State court favors developer

Published 12:00 am Saturday, June 7, 2003

Suffolk News-Herald

Though it goes against city zoning regulations, a Suffolk developer will be allowed to proceed with plans to build a housing community near the intersection of Godwin Boulevard and Kings Fork Road.

The Virginia Supreme Court on Friday upheld a lower court’s decision giving Etheridge Manor Corporation the right to move ahead with the development.

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The project has been on hold since the September 1999 adoption of the city’s the Unified Development Ordinance, which rezoned the property from residential to office/industrial.

The case is the first the state Supreme Court has interpreted using the state’s vested rights statute, said Joseph L. Lyle Jr., the Norfolk attorney representing Etheridge Manor. Under that law, a local government is not permitted to take away a landowner’s development rights through rezoning so long as he is working &uot;diligently&uot; on a previously approved development plan.

&uot;This sets a very important precedent,&uot; Lyle said. &uot;The UDO happened to trigger this dispute in Suffolk but the impact of this decision will have statewide ramifications.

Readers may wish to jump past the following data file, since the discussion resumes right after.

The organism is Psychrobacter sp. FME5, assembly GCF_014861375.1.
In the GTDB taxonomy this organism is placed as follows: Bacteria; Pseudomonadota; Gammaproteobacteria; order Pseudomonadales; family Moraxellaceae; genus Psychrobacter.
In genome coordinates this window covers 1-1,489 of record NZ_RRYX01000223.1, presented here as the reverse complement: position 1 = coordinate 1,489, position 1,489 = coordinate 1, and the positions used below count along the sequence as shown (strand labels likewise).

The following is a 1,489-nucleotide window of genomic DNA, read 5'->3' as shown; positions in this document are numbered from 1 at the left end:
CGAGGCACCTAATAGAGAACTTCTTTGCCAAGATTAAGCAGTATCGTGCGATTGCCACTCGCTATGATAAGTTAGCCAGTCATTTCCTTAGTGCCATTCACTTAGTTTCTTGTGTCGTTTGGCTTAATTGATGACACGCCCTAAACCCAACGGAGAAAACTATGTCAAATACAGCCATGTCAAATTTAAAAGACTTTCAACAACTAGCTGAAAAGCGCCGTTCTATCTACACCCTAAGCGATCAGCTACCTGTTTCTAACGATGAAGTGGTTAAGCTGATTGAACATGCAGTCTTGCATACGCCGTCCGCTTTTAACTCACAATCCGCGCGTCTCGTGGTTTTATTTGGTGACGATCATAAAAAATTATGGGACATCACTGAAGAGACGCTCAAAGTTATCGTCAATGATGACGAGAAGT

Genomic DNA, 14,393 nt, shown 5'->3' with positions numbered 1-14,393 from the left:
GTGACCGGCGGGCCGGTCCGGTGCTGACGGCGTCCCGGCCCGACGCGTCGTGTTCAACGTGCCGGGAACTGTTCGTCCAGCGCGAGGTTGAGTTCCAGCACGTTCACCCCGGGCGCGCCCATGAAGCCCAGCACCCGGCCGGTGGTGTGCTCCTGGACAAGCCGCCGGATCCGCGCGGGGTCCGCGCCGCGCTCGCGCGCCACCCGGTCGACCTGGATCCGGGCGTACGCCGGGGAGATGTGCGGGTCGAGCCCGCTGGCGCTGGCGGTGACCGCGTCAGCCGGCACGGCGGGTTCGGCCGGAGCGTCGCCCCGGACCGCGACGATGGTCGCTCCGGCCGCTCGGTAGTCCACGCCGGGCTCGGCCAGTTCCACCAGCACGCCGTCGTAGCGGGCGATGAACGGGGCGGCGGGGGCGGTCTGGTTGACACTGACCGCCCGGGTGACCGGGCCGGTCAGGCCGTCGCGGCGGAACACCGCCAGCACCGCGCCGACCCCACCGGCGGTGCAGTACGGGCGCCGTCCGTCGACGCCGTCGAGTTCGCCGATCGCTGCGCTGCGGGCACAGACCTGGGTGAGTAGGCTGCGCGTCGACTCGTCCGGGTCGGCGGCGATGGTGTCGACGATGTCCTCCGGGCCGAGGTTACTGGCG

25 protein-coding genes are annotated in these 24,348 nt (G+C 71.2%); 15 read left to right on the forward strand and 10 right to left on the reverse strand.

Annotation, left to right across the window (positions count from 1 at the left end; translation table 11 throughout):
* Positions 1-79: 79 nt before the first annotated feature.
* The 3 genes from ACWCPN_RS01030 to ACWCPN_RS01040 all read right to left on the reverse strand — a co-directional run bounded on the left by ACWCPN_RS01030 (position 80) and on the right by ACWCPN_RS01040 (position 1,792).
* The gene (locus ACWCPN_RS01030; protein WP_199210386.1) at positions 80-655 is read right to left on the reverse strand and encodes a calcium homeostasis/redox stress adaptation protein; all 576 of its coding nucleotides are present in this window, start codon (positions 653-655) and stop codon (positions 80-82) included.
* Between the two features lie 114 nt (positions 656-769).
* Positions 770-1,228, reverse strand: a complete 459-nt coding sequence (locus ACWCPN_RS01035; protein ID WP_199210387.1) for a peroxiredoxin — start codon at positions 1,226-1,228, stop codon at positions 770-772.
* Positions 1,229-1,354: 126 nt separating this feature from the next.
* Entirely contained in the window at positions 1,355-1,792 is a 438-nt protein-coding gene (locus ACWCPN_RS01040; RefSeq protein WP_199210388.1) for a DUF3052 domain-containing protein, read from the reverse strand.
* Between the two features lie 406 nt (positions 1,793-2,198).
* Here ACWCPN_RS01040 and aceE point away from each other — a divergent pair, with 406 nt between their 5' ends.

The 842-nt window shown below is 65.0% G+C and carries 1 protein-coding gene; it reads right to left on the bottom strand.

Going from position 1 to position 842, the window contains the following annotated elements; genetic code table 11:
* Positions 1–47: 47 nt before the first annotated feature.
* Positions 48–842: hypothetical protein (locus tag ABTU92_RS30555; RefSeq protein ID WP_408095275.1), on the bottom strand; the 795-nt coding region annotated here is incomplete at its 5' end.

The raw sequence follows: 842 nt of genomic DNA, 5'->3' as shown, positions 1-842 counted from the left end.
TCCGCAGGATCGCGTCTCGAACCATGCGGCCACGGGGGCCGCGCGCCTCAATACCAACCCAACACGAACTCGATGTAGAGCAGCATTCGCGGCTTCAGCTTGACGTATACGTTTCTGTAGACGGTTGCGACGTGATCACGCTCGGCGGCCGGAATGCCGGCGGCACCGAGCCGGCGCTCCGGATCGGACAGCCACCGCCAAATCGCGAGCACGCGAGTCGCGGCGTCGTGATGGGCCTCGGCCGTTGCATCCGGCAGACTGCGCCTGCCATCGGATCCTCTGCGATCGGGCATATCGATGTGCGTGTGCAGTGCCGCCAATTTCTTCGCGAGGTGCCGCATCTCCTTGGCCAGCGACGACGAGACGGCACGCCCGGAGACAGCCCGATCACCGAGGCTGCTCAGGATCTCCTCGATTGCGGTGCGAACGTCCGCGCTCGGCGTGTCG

&uot;We regard this as a major property rights decision in Virginia.&uot;

Etheridge Manor began applying for necessary zoning changes and submitting preliminary plans for the Planters Station, the development it planned to build in three stages, in the mid-1990s. Although the company filed the final plat in April 1998, the city took no action before the City Council adopted the UDO in September 1999.

Etheridge appealed the city’s action to the Board of Zoning Appeals within 30 days after the adoption of the UDO, Lyle said. That board determined that the company had a right to pursue the development under the vested rights statute, a decision that was later upheld by Suffolk Judge Rodham T. Delk.

Efforts to reach City Manager Steve Herbert for comments late Friday were unsuccessful.